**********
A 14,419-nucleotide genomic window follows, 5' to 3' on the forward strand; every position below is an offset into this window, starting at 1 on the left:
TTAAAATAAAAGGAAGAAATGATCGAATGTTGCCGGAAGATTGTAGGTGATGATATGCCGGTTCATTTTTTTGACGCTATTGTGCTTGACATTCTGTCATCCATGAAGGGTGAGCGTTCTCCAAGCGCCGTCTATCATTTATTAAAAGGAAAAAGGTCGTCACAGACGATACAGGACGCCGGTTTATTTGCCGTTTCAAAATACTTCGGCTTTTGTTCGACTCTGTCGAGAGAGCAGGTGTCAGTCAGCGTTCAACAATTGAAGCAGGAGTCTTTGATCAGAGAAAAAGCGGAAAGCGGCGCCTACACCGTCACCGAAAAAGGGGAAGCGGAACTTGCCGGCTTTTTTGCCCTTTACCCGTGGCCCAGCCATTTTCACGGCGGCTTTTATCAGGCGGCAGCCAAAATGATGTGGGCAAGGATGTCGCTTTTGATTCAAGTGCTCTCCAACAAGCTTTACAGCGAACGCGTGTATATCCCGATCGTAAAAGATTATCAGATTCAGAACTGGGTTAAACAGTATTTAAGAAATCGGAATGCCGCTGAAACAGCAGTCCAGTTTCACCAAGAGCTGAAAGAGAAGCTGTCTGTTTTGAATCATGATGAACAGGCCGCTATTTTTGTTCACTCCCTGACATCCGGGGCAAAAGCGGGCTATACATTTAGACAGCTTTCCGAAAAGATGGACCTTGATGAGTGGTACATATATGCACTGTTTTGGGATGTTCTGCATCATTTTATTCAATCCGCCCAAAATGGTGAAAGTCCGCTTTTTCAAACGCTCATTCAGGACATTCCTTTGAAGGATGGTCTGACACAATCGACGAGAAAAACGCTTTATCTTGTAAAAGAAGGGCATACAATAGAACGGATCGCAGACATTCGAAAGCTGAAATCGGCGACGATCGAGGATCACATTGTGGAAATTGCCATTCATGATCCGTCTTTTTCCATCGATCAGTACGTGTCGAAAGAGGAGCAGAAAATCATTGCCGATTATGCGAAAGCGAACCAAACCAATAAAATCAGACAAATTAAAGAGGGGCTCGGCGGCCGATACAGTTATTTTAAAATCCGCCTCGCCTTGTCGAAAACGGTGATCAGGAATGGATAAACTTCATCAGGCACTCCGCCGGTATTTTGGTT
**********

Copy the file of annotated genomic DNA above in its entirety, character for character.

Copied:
A 14,419-nucleotide genomic window follows, 5' to 3' on the forward strand; every position below is an offset into this window, starting at 1 on the left:
TTAAAATAAAAGGAAGAAATGATCGAATGTTGCCGGAAGATTGTAGGTGATGATATGCCGGTTCATTTTTTTGACGCTATTGTGCTTGACATTCTGTCATCCATGAAGGGTGAGCGTTCTCCAAGCGCCGTCTATCATTTATTAAAAGGAAAAAGGTCGTCACAGACGATACAGGACGCCGGTTTATTTGCCGTTTCAAAATACTTCGGCTTTTGTTCGACTCTGTCGAGAGAGCAGGTGTCAGTCAGCGTTCAACAATTGAAGCAGGAGTCTTTGATCAGAGAAAAAGCGGAAAGCGGCGCCTACACCGTCACCGAAAAAGGGGAAGCGGAACTTGCCGGCTTTTTTGCCCTTTACCCGTGGCCCAGCCATTTTCACGGCGGCTTTTATCAGGCGGCAGCCAAAATGATGTGGGCAAGGATGTCGCTTTTGATTCAAGTGCTCTCCAACAAGCTTTACAGCGAACGCGTGTATATCCCGATCGTAAAAGATTATCAGATTCAGAACTGGGTTAAACAGTATTTAAGAAATCGGAATGCCGCTGAAACAGCAGTCCAGTTTCACCAAGAGCTGAAAGAGAAGCTGTCTGTTTTGAATCATGATGAACAGGCCGCTATTTTTGTTCACTCCCTGACATCCGGGGCAAAAGCGGGCTATACATTTAGACAGCTTTCCGAAAAGATGGACCTTGATGAGTGGTACATATATGCACTGTTTTGGGATGTTCTGCATCATTTTATTCAATCCGCCCAAAATGGTGAAAGTCCGCTTTTTCAAACGCTCATTCAGGACATTCCTTTGAAGGATGGTCTGACACAATCGACGAGAAAAACGCTTTATCTTGTAAAAGAAGGGCATACAATAGAACGGATCGCAGACATTCGAAAGCTGAAATCGGCGACGATCGAGGATCACATTGTGGAAATTGCCATTCATGATCCGTCTTTTTCCATCGATCAGTACGTGTCGAAAGAGGAGCAGAAAATCATTGCCGATTATGCGAAAGCGAACCAAACCAATAAAATCAGACAAATTAAAGAGGGGCTCGGCGGCCGATACAGTTATTTTAAAATCCGCCTCGCCTTGTCGAAAACGGTGATCAGGAATGGATAAACTTCATCAGGCACTCCGCCGGTATTTTGGTT